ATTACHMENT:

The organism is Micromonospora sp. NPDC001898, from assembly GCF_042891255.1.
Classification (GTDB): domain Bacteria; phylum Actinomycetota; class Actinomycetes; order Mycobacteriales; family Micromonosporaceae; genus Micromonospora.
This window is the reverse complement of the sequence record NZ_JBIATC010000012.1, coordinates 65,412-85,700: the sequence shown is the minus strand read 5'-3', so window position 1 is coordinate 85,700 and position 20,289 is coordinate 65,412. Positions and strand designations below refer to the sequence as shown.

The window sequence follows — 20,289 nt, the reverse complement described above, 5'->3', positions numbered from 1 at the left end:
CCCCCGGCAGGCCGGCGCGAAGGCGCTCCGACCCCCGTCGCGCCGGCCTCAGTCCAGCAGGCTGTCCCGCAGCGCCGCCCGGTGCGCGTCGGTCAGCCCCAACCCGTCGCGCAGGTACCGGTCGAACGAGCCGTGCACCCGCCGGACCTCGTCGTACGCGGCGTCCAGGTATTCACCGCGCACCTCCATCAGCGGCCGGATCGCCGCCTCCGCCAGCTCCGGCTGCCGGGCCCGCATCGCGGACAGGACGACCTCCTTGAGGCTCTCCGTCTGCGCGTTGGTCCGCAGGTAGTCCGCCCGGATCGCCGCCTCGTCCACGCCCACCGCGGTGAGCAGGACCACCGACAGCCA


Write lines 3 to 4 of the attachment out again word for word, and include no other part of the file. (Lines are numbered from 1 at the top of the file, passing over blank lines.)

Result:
This window is the reverse complement of the sequence record NZ_JBIATC010000012.1, coordinates 65,412-85,700: the sequence shown is the minus strand read 5'-3', so window position 1 is coordinate 85,700 and position 20,289 is coordinate 65,412. Positions and strand designations below refer to the sequence as shown.

The window sequence follows — 20,289 nt, the reverse complement described above, 5'->3', positions numbered from 1 at the left end: